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Photographs by RA Chandroo

State Of The Economy 2015

Who dares wins
Stiff competition and the vagaries of scale have meant that the Davids of the Sriperumbudur cluster are fast racing

Kripa Mahalingam

Gradual climb: Hyundai Motor plans to hike production at its twin plants from 6.1 lakh vehicles to 6.35 lakh this year

Location, location, location — this key USP that has helped seal many a real estate deal was also the motivating factor for many investors to back companies in the south Indian town of Sriperumbudur. Conveniently located 40 km from Chennai, the town enjoys easy access to the nearest port and airport, making it the ideal destination to export from. More popularly known as the birthplace of Hindu saint Sri Ramanuja and the place where former prime minister Rajiv Gandhi was assassinated, Sriperumbudur — and its industrial belt Oragadam — has turned into a hotbed of commercial activity of late.

The cluster has managed to attract a host of big names from the global automotive and electronics space, with the engineering colleges and technical institutes nearby providing them with a ready talent pool. But the mood in this cluster is hopeful but cautious, as the automotive industry that it services recovers from one of its worst slumps. Case in point: the past year saw marquee investor Nokia — which had led the slow march of electronic majors to Sriperumbudur — finally shut its unit here and moved operations to Vietnam over tax concerns.   

During our visit, it is clear that as a cluster, Sriperumbudur is distinctly made up of the Davids (SMEs) and Goliaths (large corporates), with the latter being more content with their lot in life thanks to an assured supply of power, water and access to the government. The Davids, on the other hand, have to contend with 11-14-hour power cuts, rising labour costs and customers driving hard bargains.

Necessity has bred innovation in SMEs, which remain hopeful of a profitable FY16

“In a bid to attract investment, the government assured large corporates and MNCs of easy land acquisition and uninterrupted power and water supply. But the trade-off is that we have to bear the brunt of this arrangement,” says an auto component manufacturer, who didn’t want to named as some of the large corporates are his customers. Manufacturing is a hard enough business to crack in India, more so if you are a small player. The good thing is that this struggle for survival often brings out the best in people.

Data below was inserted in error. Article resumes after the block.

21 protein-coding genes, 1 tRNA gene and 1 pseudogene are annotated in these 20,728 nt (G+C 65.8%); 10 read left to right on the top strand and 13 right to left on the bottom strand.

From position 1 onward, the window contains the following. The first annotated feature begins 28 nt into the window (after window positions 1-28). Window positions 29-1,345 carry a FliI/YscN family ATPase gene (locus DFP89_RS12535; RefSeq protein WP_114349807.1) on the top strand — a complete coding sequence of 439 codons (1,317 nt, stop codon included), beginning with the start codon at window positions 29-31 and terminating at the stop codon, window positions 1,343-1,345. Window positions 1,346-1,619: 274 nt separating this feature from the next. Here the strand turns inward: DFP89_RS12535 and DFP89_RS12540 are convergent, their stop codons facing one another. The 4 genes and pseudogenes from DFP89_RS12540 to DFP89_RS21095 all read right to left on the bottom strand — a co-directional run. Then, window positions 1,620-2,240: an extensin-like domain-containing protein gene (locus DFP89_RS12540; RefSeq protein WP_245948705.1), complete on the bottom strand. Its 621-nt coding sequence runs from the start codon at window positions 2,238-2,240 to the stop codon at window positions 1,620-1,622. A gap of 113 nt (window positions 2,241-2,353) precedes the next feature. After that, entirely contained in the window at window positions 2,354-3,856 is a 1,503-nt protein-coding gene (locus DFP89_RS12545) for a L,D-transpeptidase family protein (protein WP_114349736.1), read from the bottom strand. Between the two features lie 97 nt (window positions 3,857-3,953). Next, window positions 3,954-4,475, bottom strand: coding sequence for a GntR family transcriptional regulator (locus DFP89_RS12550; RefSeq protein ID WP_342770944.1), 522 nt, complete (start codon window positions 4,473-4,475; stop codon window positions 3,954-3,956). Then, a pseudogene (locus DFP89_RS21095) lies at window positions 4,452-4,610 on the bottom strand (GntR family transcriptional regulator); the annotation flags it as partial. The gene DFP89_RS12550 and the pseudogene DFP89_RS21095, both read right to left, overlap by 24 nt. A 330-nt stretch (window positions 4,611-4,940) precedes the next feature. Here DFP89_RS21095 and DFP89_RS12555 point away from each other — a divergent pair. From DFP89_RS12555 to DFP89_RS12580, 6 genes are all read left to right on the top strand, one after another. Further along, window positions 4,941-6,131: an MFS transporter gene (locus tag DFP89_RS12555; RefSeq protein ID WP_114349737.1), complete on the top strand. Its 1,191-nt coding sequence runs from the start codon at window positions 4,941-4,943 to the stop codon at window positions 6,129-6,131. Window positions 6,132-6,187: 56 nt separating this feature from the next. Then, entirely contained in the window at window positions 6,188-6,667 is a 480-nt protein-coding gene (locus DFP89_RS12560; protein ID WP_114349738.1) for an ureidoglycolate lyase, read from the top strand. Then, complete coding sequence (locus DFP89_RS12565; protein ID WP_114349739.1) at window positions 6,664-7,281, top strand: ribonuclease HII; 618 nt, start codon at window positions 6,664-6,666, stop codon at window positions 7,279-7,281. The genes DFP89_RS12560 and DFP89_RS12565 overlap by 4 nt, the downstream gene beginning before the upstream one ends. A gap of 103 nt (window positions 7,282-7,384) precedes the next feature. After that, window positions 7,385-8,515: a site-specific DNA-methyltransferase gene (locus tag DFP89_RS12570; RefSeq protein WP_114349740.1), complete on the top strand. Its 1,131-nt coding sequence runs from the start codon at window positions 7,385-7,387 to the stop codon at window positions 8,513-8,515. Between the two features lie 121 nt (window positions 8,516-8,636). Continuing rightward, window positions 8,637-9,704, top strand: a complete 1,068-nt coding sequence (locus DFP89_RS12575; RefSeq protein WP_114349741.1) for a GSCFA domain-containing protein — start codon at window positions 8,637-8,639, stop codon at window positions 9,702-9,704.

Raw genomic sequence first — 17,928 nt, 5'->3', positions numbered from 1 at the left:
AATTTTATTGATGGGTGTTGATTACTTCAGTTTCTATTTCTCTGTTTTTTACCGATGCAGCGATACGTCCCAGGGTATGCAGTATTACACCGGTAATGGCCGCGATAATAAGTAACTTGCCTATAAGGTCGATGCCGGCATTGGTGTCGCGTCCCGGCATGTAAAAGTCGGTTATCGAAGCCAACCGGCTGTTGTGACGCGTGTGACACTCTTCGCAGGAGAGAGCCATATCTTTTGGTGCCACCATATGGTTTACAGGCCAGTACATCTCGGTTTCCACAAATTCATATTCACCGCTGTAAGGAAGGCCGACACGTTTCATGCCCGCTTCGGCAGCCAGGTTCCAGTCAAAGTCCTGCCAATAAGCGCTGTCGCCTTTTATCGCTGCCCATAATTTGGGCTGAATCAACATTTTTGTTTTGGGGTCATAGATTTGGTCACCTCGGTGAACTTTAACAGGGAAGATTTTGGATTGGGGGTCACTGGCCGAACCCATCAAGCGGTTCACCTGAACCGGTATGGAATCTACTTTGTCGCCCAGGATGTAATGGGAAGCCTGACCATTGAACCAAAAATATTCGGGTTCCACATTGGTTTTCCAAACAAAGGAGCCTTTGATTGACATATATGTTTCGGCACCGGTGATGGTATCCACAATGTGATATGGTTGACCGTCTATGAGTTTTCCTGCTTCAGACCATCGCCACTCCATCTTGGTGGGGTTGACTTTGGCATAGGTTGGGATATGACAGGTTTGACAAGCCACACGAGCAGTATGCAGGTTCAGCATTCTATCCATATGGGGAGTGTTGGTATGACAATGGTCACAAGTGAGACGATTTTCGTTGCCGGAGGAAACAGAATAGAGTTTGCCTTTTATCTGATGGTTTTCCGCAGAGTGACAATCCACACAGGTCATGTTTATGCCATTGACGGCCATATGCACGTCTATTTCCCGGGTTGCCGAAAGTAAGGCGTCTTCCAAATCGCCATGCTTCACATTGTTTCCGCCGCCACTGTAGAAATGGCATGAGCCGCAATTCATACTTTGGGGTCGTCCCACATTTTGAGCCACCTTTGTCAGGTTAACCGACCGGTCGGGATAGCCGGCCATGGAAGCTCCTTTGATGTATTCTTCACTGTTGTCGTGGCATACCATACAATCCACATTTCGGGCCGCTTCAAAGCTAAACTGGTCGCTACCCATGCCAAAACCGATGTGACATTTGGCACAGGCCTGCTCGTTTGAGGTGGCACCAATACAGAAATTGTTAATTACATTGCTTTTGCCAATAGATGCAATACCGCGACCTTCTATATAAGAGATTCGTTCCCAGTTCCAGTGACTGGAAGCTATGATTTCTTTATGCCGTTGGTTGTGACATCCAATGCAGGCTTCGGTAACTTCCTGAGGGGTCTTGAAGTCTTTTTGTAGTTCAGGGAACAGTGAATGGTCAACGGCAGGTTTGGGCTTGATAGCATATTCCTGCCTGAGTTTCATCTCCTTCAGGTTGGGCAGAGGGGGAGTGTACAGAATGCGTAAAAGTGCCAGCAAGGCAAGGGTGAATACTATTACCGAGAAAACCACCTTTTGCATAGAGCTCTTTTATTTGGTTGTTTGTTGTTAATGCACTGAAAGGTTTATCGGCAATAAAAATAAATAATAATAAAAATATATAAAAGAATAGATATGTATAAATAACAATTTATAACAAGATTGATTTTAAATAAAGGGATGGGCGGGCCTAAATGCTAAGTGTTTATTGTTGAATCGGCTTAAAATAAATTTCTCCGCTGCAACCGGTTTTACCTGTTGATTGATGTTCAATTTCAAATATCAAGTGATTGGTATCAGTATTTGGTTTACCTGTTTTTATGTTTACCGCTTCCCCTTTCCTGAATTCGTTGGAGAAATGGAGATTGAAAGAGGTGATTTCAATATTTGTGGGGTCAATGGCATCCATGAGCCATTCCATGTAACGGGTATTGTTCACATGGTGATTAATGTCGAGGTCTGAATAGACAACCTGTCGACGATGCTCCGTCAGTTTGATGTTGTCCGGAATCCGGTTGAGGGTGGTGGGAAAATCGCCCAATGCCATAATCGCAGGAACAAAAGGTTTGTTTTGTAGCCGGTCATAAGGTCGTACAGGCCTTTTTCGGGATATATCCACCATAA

First among equals 

It was actually Hyundai — and not Nokia — that first put Sriperumbudur on the global map. Its combined investment of over $2.7 billion (not to forget the $1.2 billion invested by its vendors) makes Hyundai the single-largest investor in Tamil Nadu so far. “We have seen the roads go from a single lane to six lanes,” says T Sarangarajan, vice-president, production, Hyundai Motor India. “The government has been very supportive and the only thing we really need is rail connectivity, which would take some of the heat off the road network.”

T Sarangarajan, Hyundai Motors IndiaThe company is counting on 2015 to be marginally better than last year, even as it plans to hike production from 6.1 lakh vehicles to 6.35 lakh units this year. Spread over 535 acre of land, Hyundai’s twin plants employ around 9,500 workers. Nearly 70% of the company’s vehicle parts supply comes from 77 Indian vendors, while 42 vendors in Korea supply the rest. “We have managed to localise most of our sourcing, which gives us better control over inventory and production planning,” says Sarangarajan.

French glass manufacturer Saint-Gobain was the next company to set up shop in Sriperumbudur, pumping in over ₹500 crore into operations here at the turn of the millennium. Over the years, the company has cumulatively invested around ₹1,600 crore — the largest investment Saint-Gobain has made in a single location globally — to set up two float glass plants that together manufacture 1,500 tonne of float glass each day.

“We wanted a location that is 35-40 minutes away from the city and Sriperumbudur fit the bill. Also, nearly 30% of the glass consumption in the country happens in south India,” says B Santhanam, managing director, Saint-Gobain India. “We have invested much more than we initially envisaged, which shows how happy we are with Sriperumbudur. We only wish that the road connectivity would improve.” Santhanam expects business to be better this year as the automotive and the construction sector starts to pick up and expects revenue to grow 8-10% in CY15. 

B Santhanam, Saint-Gobain Glass IndiaDropped call